“There may be people in Saudi who think that this [Saudi-Iranian diplomatic deal] might have a significant impact on the Houthis, but I suspect that those who are better informed and closer do realise that the Iranian influence on the Houthis is very limited,” Helen Lackner, the author of books that include Yemen in Crisis: Autocracy, Neo-Liberalism and the Disintegration of a State, told Al Jazeera. “When the Houthis and the Iranians want the same thing, then they both do it. When the Houthis want something that the Iranians don’t like, they simply ignore whatever the Iranians are saying. It’s not as if the Iranians can say to the Houthis do this, do that, and they do it. It just isn’t that way.”
Since the Saudi-Iranian diplomatic agreement was signed, representatives of the Houthis have stressed that the renormalisation deal between Tehran and Riyadh could not supplement a deal between the Houthis and Saudi Arabia.
“This point was proven during the Saudi ambassador [to] Yemen’s trip to Sanaa in April, where he met with his Houthi and Omani counterparts,” Veena Ali-Khan, a Yemen researcher at the International Crisis Group, told Al Jazeera. “To [Ambassador Mohammed bin Saeed Al-Jaber’s] surprise, the Houthis were unwilling to make any concessions, and he left empty-handed. If anything, the Houthis capitalised on Saudi and Iran’s new diplomatic relations to prove their independence from Tehran, something which they’ve long repeated to Riyadh.”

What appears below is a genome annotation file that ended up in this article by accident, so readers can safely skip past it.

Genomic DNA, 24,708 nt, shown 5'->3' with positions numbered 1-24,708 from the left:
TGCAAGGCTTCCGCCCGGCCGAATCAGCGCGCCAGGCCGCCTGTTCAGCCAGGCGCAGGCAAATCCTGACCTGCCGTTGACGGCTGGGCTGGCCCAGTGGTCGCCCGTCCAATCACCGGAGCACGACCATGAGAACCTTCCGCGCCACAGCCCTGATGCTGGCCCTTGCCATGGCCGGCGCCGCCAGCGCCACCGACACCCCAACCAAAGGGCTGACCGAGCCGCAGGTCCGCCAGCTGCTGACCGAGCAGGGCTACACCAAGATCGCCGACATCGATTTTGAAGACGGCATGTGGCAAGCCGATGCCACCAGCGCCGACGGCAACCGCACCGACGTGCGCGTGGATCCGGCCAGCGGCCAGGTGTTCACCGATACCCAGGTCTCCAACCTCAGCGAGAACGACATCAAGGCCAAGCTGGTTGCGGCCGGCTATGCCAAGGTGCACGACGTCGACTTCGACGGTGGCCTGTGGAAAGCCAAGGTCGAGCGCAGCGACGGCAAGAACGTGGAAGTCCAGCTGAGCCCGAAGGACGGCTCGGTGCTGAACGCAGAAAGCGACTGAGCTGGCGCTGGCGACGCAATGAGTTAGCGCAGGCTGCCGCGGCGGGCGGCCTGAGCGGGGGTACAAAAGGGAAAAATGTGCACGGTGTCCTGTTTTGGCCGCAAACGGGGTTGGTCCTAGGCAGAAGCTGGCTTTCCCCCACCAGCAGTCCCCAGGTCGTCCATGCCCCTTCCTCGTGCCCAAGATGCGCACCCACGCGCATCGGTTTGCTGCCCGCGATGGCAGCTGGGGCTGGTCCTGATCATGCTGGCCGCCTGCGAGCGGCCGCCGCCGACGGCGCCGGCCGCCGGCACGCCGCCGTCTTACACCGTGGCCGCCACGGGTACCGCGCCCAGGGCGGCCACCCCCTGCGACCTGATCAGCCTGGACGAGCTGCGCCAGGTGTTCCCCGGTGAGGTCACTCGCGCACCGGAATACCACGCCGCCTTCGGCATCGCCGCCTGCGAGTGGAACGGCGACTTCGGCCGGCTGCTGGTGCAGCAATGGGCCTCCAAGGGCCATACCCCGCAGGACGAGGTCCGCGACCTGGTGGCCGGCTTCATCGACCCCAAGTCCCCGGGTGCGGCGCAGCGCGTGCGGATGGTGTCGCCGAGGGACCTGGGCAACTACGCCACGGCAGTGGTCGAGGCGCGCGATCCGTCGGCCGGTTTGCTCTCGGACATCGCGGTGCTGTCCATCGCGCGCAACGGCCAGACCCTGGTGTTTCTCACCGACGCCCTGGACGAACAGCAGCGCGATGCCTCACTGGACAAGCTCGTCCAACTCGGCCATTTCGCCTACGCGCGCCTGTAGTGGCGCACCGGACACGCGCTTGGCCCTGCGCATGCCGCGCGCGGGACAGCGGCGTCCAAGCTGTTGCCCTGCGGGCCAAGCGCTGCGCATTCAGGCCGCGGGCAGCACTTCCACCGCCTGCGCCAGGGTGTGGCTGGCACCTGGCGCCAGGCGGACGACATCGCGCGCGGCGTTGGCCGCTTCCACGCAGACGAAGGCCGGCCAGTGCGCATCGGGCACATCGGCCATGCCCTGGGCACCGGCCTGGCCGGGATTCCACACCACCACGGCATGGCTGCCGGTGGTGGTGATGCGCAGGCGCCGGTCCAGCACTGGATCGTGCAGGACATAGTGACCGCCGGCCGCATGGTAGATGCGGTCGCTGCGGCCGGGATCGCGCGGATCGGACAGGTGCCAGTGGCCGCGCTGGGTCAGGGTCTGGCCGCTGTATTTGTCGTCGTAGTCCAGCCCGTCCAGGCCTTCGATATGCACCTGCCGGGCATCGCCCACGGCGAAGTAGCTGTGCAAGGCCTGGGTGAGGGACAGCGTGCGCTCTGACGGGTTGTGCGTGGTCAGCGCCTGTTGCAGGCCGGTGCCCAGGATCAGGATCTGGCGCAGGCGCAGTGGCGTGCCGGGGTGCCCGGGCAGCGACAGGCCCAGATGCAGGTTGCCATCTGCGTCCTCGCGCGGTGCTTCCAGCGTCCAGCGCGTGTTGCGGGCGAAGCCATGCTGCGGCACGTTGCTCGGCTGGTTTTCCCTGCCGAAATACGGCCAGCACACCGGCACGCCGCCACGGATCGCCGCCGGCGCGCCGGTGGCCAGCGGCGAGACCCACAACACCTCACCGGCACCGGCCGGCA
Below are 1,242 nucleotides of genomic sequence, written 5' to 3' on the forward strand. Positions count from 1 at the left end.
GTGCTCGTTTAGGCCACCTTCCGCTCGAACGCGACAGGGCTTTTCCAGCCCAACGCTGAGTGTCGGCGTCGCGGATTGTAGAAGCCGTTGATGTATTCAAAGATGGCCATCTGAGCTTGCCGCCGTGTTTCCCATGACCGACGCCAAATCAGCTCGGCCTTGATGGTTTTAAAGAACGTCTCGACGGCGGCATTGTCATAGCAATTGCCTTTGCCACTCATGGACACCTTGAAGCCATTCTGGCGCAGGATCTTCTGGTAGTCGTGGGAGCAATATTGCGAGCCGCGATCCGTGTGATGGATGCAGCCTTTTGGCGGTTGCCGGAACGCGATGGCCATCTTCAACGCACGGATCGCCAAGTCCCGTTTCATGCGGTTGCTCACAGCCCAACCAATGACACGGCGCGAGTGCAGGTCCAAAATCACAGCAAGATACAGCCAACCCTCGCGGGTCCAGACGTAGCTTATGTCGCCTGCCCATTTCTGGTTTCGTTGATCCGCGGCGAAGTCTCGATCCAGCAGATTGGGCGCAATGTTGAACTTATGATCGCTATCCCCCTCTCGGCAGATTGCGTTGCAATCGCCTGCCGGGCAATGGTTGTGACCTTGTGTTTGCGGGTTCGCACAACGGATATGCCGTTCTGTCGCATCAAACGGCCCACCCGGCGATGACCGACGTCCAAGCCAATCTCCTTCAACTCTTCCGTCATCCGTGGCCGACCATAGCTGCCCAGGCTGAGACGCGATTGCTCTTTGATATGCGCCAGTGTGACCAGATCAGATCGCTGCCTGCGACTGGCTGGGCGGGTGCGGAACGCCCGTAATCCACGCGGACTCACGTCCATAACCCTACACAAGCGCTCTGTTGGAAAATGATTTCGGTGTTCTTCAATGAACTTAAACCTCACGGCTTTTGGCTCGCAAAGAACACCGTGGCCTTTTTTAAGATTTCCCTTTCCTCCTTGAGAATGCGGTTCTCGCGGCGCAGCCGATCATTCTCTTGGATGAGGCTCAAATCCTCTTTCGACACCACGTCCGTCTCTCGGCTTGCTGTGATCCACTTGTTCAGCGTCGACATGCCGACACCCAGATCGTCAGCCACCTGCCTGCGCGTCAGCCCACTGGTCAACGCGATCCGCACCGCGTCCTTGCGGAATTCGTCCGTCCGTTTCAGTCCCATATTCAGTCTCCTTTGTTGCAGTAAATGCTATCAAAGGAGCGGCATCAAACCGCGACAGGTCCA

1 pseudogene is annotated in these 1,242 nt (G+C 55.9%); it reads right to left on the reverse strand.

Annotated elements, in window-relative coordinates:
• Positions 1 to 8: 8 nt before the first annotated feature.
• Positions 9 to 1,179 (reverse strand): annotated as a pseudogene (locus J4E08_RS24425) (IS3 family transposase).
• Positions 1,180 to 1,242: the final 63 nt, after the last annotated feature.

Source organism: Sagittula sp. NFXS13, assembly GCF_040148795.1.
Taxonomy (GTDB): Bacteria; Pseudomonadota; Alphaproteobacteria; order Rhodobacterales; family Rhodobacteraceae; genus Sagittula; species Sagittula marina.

Contending with Houthi strength
It will be challenging for Riyadh to obtain leverage over the Houthis, who perceive Saudi Arabia as wanting to end its involvement in the now almost nine-year Yemeni conflict. The Houthis sense that they have an upper hand, giving them little reason to compromise much with Riyadh and other actors.